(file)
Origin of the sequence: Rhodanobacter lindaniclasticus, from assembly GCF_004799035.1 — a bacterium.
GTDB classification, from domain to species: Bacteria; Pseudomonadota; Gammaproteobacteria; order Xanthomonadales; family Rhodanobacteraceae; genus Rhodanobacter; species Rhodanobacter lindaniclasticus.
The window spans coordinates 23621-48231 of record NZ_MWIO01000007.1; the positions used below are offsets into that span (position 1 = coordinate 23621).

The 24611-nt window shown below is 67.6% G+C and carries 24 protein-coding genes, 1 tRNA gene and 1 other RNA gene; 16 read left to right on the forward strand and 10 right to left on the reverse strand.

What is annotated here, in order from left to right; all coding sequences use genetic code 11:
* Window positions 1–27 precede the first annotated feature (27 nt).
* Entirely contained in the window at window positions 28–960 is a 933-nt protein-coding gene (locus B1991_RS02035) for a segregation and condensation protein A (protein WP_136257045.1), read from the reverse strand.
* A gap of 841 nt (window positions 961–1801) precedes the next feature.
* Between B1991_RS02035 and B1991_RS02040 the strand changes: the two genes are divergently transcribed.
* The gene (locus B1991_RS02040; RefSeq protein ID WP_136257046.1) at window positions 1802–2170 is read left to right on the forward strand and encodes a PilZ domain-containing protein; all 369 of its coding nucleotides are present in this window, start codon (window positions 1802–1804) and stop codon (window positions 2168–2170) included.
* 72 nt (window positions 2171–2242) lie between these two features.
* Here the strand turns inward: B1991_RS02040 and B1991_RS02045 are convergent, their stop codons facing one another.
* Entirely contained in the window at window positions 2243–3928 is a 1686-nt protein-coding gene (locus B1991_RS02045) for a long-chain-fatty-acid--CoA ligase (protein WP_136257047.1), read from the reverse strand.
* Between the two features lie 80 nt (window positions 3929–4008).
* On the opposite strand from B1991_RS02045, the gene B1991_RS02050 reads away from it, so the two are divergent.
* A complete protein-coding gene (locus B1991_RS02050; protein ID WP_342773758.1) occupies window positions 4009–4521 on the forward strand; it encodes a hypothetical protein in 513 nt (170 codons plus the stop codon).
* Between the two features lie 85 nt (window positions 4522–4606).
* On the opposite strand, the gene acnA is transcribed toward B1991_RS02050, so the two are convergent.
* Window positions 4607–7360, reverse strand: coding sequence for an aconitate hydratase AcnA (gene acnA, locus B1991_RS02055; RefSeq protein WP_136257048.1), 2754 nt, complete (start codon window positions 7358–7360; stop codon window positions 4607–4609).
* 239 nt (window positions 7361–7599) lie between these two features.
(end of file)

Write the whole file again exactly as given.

Origin of the sequence: Rhodanobacter lindaniclasticus, from assembly GCF_004799035.1 — a bacterium.
GTDB classification, from domain to species: Bacteria; Pseudomonadota; Gammaproteobacteria; order Xanthomonadales; family Rhodanobacteraceae; genus Rhodanobacter; species Rhodanobacter lindaniclasticus.
The window spans coordinates 23621-48231 of record NZ_MWIO01000007.1; the positions used below are offsets into that span (position 1 = coordinate 23621).

The 24611-nt window shown below is 67.6% G+C and carries 24 protein-coding genes, 1 tRNA gene and 1 other RNA gene; 16 read left to right on the forward strand and 10 right to left on the reverse strand.

What is annotated here, in order from left to right; all coding sequences use genetic code 11:
* Window positions 1–27 precede the first annotated feature (27 nt).
* Entirely contained in the window at window positions 28–960 is a 933-nt protein-coding gene (locus B1991_RS02035) for a segregation and condensation protein A (protein WP_136257045.1), read from the reverse strand.
* A gap of 841 nt (window positions 961–1801) precedes the next feature.
* Between B1991_RS02035 and B1991_RS02040 the strand changes: the two genes are divergently transcribed.
* The gene (locus B1991_RS02040; RefSeq protein ID WP_136257046.1) at window positions 1802–2170 is read left to right on the forward strand and encodes a PilZ domain-containing protein; all 369 of its coding nucleotides are present in this window, start codon (window positions 1802–1804) and stop codon (window positions 2168–2170) included.
* 72 nt (window positions 2171–2242) lie between these two features.
* Here the strand turns inward: B1991_RS02040 and B1991_RS02045 are convergent, their stop codons facing one another.
* Entirely contained in the window at window positions 2243–3928 is a 1686-nt protein-coding gene (locus B1991_RS02045) for a long-chain-fatty-acid--CoA ligase (protein WP_136257047.1), read from the reverse strand.
* Between the two features lie 80 nt (window positions 3929–4008).
* On the opposite strand from B1991_RS02045, the gene B1991_RS02050 reads away from it, so the two are divergent.
* A complete protein-coding gene (locus B1991_RS02050; protein ID WP_342773758.1) occupies window positions 4009–4521 on the forward strand; it encodes a hypothetical protein in 513 nt (170 codons plus the stop codon).
* Between the two features lie 85 nt (window positions 4522–4606).
* On the opposite strand, the gene acnA is transcribed toward B1991_RS02050, so the two are convergent.
* Window positions 4607–7360, reverse strand: coding sequence for an aconitate hydratase AcnA (gene acnA, locus B1991_RS02055; RefSeq protein WP_136257048.1), 2754 nt, complete (start codon window positions 7358–7360; stop codon window positions 4607–4609).
* 239 nt (window positions 7361–7599) lie between these two features.